Whether you are working on a scrapbook project, a sale flyer or any other type of composition, you might want a custom tag that you can customize with the color, texture and text of your choice. Let's see how you can create custom shapes that you can use and reuse again.

Creating a shape

Although you can have a very simple rectangular or round tag, you might want to get something a little more creative. Let's use the Vector tools to create something a little bit more unique for you.

Open a blank image and add a vertical guide in the center. Since we will work with vectors, you don't have to have a huge image. I am working with a 500x500 pixels image.

I will start with the Rectangle tool.

In the toolbar, I want to set the Mode to create a Rectangle (I could have chosen a Square, but not this time). I want it created as a Vector and I like the idea of rounded corners so I will set the Horizontal and Vertical radius to 20.

In the Materials palette, I will choose a Fill color but no outline. Although the color has no real importance, I tend to create mine in blue, simply so I can find them quickly among a bunch of black shapes. You can pick a different color if you want. After all, you will change that color when you use it in your project.

Let's draw a rectangle that will be about the size I want for the tag. Then, move it in the center, using the guide for that.

This would be a boring tag if we left it as is, so I will add another rounded rectangle to the top part. Changing to the Edit mode after, it allowed me to move that smaller rectangle to the center.

Now that you have the basic shape for your tag, you will want to export it as a preset shape. In order to do that, you need to group the two rectangles into one Vector group. Go to the Layers palette, and click on both Objects, holding the Ctrl key.

Then, right-click on one of those objects and select Group.

Now, the Layers palette will look like this. By default, the name of that group will be called Group1, and that is the name you need to change.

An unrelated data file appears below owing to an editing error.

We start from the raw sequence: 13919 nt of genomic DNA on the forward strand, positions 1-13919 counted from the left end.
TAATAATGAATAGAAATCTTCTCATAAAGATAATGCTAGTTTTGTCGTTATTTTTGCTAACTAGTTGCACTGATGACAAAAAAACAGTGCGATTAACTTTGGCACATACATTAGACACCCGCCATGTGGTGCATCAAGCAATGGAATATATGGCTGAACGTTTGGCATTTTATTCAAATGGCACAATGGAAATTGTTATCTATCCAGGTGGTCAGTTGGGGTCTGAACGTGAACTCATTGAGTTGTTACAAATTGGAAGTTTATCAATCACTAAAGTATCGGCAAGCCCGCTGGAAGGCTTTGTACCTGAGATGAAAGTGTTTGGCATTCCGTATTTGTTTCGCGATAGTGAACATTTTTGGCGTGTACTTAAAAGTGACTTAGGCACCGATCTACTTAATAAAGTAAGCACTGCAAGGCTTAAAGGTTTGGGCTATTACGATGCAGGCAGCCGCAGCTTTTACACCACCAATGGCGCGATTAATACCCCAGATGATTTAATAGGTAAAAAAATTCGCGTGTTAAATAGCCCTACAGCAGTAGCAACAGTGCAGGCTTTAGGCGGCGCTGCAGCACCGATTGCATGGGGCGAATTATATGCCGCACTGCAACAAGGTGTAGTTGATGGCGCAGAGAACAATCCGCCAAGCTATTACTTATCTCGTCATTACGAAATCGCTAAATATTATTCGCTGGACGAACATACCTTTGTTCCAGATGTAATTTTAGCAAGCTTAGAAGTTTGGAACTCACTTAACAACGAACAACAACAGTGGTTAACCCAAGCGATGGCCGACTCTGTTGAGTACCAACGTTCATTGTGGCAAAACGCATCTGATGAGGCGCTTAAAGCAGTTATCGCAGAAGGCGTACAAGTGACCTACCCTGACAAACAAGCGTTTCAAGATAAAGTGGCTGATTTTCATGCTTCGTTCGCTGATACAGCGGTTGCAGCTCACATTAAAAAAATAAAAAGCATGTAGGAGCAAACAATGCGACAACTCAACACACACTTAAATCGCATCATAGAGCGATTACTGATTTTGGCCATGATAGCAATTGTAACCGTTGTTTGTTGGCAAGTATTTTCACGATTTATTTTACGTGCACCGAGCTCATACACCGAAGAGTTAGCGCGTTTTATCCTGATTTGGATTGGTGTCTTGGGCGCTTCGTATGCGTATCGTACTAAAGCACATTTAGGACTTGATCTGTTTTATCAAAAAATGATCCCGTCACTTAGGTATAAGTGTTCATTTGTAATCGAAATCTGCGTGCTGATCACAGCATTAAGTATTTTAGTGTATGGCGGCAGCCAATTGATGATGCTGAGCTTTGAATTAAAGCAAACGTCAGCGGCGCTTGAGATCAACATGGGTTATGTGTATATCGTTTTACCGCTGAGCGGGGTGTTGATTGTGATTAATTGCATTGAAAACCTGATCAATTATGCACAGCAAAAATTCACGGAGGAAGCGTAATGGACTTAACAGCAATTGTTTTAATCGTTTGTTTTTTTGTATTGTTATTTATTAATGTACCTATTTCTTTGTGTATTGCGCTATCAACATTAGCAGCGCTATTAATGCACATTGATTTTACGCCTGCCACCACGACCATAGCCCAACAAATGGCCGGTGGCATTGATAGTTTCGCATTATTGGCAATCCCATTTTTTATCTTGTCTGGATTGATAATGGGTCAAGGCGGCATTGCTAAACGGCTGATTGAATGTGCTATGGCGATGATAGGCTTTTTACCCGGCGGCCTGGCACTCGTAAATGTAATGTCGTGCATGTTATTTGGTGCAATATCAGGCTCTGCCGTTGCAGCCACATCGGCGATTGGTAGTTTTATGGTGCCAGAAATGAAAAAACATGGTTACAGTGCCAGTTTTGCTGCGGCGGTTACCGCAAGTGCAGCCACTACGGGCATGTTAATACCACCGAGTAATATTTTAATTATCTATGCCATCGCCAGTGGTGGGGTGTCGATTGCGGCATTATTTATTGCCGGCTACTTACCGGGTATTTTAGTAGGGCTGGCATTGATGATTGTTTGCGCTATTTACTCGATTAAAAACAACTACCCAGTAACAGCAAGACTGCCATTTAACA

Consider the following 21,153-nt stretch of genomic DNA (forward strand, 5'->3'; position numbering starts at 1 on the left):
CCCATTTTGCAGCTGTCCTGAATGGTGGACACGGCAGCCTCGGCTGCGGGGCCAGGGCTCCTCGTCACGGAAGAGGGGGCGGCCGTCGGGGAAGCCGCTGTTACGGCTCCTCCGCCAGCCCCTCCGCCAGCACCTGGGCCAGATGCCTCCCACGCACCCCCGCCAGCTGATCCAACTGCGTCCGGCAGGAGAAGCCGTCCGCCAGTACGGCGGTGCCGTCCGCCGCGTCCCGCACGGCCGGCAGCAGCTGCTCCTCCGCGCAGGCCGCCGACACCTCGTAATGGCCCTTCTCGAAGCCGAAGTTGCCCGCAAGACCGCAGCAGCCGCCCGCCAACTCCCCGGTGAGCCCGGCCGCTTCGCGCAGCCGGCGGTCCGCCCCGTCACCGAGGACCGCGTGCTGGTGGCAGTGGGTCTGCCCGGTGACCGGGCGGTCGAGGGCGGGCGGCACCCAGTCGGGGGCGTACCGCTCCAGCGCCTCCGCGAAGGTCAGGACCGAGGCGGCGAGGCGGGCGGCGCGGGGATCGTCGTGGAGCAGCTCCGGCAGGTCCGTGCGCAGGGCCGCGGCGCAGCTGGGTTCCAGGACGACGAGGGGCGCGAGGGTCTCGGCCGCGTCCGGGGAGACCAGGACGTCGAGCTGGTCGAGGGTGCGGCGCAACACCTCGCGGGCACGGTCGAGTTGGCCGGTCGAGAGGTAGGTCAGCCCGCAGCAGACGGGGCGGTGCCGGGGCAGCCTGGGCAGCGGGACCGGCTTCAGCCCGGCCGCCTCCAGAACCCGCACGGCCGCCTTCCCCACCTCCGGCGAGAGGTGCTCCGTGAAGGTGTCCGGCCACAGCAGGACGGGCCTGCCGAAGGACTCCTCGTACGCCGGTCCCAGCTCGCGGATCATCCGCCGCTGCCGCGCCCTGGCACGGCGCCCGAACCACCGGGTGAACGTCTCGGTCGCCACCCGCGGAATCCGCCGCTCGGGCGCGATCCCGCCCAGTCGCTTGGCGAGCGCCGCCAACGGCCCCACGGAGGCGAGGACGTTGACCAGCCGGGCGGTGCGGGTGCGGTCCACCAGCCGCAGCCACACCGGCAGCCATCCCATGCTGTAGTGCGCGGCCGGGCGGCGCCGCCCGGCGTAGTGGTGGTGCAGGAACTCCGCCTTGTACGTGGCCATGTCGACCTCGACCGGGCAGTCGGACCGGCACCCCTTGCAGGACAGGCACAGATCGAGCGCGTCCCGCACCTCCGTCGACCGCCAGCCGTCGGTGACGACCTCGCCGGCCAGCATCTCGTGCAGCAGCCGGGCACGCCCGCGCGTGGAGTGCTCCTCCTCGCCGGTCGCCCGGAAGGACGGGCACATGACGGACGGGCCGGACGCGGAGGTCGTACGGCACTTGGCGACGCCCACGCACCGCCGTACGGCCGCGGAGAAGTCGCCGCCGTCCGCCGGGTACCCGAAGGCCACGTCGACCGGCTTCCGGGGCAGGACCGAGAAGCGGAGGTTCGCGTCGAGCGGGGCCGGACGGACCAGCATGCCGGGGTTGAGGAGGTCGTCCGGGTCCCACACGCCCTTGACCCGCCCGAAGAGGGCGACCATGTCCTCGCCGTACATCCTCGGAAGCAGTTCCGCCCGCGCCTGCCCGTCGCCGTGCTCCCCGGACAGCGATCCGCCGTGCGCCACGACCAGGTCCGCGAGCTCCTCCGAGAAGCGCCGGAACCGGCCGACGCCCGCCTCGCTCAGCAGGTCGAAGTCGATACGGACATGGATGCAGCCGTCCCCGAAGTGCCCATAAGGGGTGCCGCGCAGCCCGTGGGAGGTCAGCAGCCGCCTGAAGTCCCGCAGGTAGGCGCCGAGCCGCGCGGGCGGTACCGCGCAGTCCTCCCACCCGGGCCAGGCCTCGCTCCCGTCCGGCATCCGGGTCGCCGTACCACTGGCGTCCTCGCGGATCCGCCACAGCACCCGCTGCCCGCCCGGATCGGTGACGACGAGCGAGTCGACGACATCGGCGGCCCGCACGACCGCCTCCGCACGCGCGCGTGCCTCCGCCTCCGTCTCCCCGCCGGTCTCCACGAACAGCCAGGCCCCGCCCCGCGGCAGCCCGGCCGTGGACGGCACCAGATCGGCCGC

Change it to a name that will not be too generic so it won't overwrite any other existing or future preset shapes.

Export your shape

Once you have created the combination of shapes, grouped the objects, and renamed the group, it is time to export it. Let's go to File > Export > Shape, and on the popup window, I will choose the same name as I had used for the Group. It is not essential, but a good habit as it will just make sense.

Use your shape

Now that the shape is exported, it should appear in the drop-down list of shapes.

When you are ready to use this shape, you can choose any color in your Materials palette as a background. Don't use a foreground as it will add a stroke around the individual shapes of your design, which is not going to make much sense. In the toolbar, when you are ready to use that shape, UNCHECK the Retain style option. Otherwise, it will stay the same color you had drawn the shape in the first place.

And finally, when you add your shape to your next project, hold the Shift key to make sure that the proportions are respected. If you want, you can change them later but keep it standard to start.

Customizing your tag

Once your tag is sized the way you want, you can right-click on the Vector layer and Convert to raster. This will allow you to paint on it, or draw, or add various designs since you cannot do that on a Vector.

One thing you might consider, however, is to add a hole so you can insert a string, a chain or a ribbon. You can create a variety of holes, whether it is round, oval, or rectangular. Whatever shape you want, you will do that with the Eraser tool.

Select the shape you want from the basic shapes (round or square) and adjust the width (if you want the hole to be oval or rectangular) and the size to fit the dimensions of the tag.

At this point, since it is a Raster layer, you can apply various effects, paint, draw, add a texture, add a bevel, etc.

One thing that you might want to consider is that it is always better to add the bevel once the tag is on your project; that way, the bevelling will match the other settings of your project. If you ad a bevel now, and then rotate or flip your tag later, the light and dark areas of the bevel will no longer match. Just keep that in mind.

Make more

Of course, you can create a variety of tags using this approach, whether they are rectangular, circular, square, oval or triangular.

What will you make?

 

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